With hindsight the thing that still surprises me the most is my total lack of memory of the accident. I thought it was in there somewhere and would eventually come out, but my memory of that day remains a total blank.
Brian's ThoughtsI remember every bit of the avalanche and of the fall that followed. I remember thinking that we would have been safer in the rocks above us, and how the collapsing slab sounded just like a gun-shot. I remember that my attempts to self-arrest were totally useless. In retrospect it was a good thing that my mountain axe was ripped from my hands; it could have been deadly flinging about beside me as I tumbled over the cliff band and down the slopes below. I remember thinking about my 8 year-old daughter as I fell ' it made me feel sad to know that she was going to have to process my death. I was stunned to be alive when all of the tumbling stopped. Upon opening my eyes I saw that it was a beautiful day. I located my friend, Joe, and called for a rescue as I started to make my way to where he was. Joe was in bad shape - I didn't know if he was going to make it. I did everything that I could think of to keep him both warm and breathing with a clear airway.
It was frustrating trying to explain our location to the sheriff's Department. It was disheartening to watch them fly into and out of the area several times before they located us. I am ever so grateful, however, for the dedication and expertise of all the various rescue efforts that joined forces to bring us out alive. It was comforting to have the company of a party of three nearby, one of whom came down off the ridge to join us and lend a down jacket for the final hour before rescue personnel arrived. We were the subjects of a considerable amount of local media interest; I was even getting calls from Reader's Digest. A week later, however, somebody went into Trolley Square with a gun - we were old news after that. Four months later, a friend went up and retrieved my lost axe; my glove was still in the hand loop. I don't think about it much anymore, but, and this may sound strange, having survived it with no residual injuries, it was a good experience; one in which Joe and I are forever bonded.
Shelley's ThoughtsThe news of the avalanche took me down with Joe and Brian. It slugged me behind the knees and knocked me to the floor. No climbers wife wants to get that call of doom. When Brian recounted the events of the day I felt like I was falling with them..twisting and tumbling over every jagged rock.
After the initial shock I felt depression and despair. I too had to learn to relish the baby steps that toddled through the long process of Joe's recovery. At first it was praying for Joe's life. next we focused on healing his bones. Next it was fighting and hoping for more miraculous things regarding his brain injury. I think in some ways it was much harder for me than for Joe. The days were long and the nights were lonely. As soon as Joe was conscious and could speak clearly...which was not all that soon, he wanted to be home, although he does not remember. Traumatic brain injury (TBI) is a strange and frightening injury. I was giving a tome to read which explained the possible side effects of TBI...oh so depressing. I made up my mind to push the unpleasant possibilities aside and dwell on the positive. This attitude, combined with Joe's hard work and a lot of luck, paid off in the long run.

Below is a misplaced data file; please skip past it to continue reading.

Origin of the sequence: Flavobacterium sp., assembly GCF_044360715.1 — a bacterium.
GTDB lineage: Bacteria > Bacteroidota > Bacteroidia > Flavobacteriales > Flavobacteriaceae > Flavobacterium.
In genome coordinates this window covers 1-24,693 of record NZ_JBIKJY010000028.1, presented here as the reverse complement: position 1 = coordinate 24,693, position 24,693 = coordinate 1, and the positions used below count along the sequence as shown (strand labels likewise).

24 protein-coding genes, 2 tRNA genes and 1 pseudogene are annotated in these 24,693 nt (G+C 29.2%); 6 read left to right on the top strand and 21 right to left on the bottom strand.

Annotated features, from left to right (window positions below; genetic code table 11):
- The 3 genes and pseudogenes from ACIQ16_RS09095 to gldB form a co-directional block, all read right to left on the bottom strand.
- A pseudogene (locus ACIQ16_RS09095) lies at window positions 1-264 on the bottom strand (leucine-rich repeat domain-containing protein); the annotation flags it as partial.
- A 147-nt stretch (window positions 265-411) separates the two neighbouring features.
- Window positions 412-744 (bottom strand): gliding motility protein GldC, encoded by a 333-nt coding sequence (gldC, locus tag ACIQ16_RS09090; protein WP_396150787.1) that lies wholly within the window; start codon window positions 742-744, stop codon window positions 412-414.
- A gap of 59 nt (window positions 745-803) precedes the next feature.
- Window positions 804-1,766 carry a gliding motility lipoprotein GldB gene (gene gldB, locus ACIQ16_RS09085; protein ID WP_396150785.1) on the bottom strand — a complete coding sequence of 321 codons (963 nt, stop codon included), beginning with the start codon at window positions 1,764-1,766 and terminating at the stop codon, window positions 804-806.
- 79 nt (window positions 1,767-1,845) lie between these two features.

I never blamed climbing/hiking for nearly taking Joe's life. If anything, I credit the sport for giving him a goal to work toward. Many months after the accident Joe was super tired. He basicly slept, worked, and ate. We hiked on occasion but the pace was comfortable for turtles. It was a strange phenomenon when exactly one year after the avalanche Joe just got up one morning and started hiking again. He resumed his habit of climbing Olympus every Friday and some other mountain on Saturday and or Sunday. He has mellowed in his pace and attitude but not in his love of the climb.
I would like to thank Brian for saving my husband that cold windy day on the Pfeifferhorn. I often wonder if Joe would be alive had he been hiking with someone else that day but I won't dwell on that. I think we are just lucky that Brian had the skill and to save a life and the courage to use it. Not surprisingly, a toast to Brian is now a tradition at our Thanksgiving table.
Experiencing something threatening and life altering had it's lessons. I learn to cherish each day. I learned unconditional love. I learned humility. I learned that we have a lot of friends and that we need them. Nothing breaks ups the monotony of a hospital stay like a visit from a pal or two. I also learned to respect the mountains. They have powers that can kill but they can also heal.